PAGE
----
Tag Archives: Thriller
According to actor Hugh Jackman, Logan, will be his tenth and final appearance as the beloved X-Men character, Wolverine.
While I don’t believe that Jackman is completely finished playing the Marvel mutant, the actor is stepping away from the character for some time. Regardless if he reprises the role or not, this film is a near-perfect send-off for the actor and his character.
Logan follows a beaten-down Wolverine, in a near future where mutants are nearly extinct, who is hiding on the Mexican border caring for an ill Professor X (Patrick Stewart). However, his plans quickly change when a young mutant, named Laura (Dafne Keen), shows up and needs their help.
After what has felt like an eternity, M. Night Shyamalan delivers a knockout with his new thriller, Split. The film marks the glorious return of one of the most joked-about directors ever.
Shyamalan became one of Hollywood’s most popular filmmakers after his successful 1999 movie, The Sixth Sense He followed up the chilling thriller, famous for the quote, “I see dead people,” with two more successful films—Unbreakable and Signs
However, in 2004 his career took a turn for the worst when he directed The Village. Audiences have doubted his talent ever since. Fortunately, they won’t doubt him after seeing his latest picture.
Split follows Casey Cooke (Anya Taylor-Joy) and her two friends that were kidnapped by a man (James McAvoy) who has 23 distinct personalities. After conversing with a few of these different identities, the girls learn that a new, and extremely dangerous, personality is about to emerge.
Watch Jacob Tiranno review the new thriller EYE IN THE SKY below:
Watch as Jacob Tiranno reviews 10 Cloverfield Lane. To watch more video reviews go to www.youtube.com/chasingcinema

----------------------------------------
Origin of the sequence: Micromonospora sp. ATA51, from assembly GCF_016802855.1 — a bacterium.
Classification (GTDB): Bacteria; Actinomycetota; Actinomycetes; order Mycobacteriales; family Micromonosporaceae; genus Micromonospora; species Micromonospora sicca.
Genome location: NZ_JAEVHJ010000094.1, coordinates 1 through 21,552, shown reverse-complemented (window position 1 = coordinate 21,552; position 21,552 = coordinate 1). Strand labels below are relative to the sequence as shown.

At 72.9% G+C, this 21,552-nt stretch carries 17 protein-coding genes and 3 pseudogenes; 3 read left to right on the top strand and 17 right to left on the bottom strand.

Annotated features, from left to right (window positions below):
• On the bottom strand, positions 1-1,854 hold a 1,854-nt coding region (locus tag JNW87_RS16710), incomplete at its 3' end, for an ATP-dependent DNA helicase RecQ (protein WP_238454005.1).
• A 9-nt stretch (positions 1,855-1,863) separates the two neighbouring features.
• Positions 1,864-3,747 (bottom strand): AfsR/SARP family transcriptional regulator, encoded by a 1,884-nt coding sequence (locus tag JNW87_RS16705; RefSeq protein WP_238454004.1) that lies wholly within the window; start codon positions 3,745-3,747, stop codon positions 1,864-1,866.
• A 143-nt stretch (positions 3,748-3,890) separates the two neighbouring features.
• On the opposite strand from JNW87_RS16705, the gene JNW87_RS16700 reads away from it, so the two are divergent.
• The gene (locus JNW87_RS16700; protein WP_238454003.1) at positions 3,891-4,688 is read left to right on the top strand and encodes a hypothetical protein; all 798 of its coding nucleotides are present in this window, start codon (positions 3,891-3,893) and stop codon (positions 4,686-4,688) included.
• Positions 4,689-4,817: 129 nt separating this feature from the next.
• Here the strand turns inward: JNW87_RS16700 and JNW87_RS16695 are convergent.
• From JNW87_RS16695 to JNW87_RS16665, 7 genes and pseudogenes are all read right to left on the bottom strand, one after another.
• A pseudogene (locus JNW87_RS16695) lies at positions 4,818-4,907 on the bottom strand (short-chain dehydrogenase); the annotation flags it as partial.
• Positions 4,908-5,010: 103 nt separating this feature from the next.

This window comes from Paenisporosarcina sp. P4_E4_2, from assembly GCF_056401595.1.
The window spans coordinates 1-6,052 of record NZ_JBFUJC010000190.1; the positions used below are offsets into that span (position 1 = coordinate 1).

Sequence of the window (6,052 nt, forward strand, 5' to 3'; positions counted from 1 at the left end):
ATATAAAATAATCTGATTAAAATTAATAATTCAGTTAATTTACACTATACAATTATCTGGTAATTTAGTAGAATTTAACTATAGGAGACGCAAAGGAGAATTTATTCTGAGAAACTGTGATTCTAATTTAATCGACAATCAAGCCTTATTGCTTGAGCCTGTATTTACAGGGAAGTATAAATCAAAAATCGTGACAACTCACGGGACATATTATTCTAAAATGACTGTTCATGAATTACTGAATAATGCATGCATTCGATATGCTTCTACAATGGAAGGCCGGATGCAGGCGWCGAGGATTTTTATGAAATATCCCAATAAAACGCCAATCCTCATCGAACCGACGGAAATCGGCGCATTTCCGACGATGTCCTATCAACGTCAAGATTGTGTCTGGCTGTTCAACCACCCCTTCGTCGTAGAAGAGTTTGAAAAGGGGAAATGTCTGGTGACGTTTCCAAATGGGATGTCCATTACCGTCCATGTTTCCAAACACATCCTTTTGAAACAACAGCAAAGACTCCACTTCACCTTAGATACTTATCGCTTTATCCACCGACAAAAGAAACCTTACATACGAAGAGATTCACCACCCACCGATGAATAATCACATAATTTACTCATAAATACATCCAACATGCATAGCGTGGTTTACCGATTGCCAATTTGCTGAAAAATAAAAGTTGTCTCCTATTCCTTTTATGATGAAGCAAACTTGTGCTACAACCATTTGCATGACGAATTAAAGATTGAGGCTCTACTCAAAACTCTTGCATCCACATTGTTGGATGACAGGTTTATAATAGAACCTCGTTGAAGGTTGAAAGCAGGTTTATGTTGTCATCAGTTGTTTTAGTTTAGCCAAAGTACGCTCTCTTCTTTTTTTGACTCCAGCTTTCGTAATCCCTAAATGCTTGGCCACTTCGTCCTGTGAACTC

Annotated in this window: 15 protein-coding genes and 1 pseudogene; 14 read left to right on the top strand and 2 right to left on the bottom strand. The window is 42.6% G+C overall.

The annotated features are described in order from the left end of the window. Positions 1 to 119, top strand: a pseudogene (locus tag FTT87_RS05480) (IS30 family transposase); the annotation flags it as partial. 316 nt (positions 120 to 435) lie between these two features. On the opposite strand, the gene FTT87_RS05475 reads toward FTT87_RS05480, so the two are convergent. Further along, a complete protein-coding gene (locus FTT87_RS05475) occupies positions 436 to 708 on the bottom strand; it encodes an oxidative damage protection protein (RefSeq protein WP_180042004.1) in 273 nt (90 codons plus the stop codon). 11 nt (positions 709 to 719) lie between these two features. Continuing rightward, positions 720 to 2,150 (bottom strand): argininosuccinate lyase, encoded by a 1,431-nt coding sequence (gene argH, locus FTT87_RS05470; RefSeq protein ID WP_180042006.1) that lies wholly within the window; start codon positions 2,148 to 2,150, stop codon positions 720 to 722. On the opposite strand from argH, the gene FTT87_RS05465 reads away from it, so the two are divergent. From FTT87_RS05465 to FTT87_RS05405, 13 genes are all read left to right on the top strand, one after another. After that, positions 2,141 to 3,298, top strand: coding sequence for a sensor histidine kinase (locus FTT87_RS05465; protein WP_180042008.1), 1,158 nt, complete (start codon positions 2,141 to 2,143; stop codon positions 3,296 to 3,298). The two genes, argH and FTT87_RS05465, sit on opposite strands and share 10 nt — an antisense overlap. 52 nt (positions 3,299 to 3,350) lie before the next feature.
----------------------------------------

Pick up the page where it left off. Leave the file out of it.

13 Hours: The Secret Soldiers of Benghazi, which is based on the Mitchell Zuckoff’s book 13 Hours: The Inside Account of What Really Happened in Benghazi, follows the tragic death of American Ambassador, Chris Stevens. Stevens was killed on September 11, 2012, during an attack at the United States Consulate in Benghazi, and now a security team made up of men from different military branches have to defend their base and try to piece together how this was allowed to happened.
It is genuinely hard to critique a film like 13 Hours. No matter how bad or good it may be, at the back of your mind sits the acknowledgment that the events that are depicted on screen have actually occurred. The objectives of war films like 13 Hours and recently Lone Survivor and American Sniper are to remind us that these are the true stories of brave men and women fighting for our country. And in the last 15 minutes of 13 Hours, the movie hits its goal in stride as it bridges the pain and emotions felt by the characters to their real life counterparts. This is when the movie is at its most honest and impactful. After watching nonstop combat for mostly the entire duration of the film, and seeing the pictures of the very men who the characters are based on, the movie stops being an action spectacle and briefly becomes a sincere tribute to those men depicted in the film. Unfortunately, these emotions are not always present.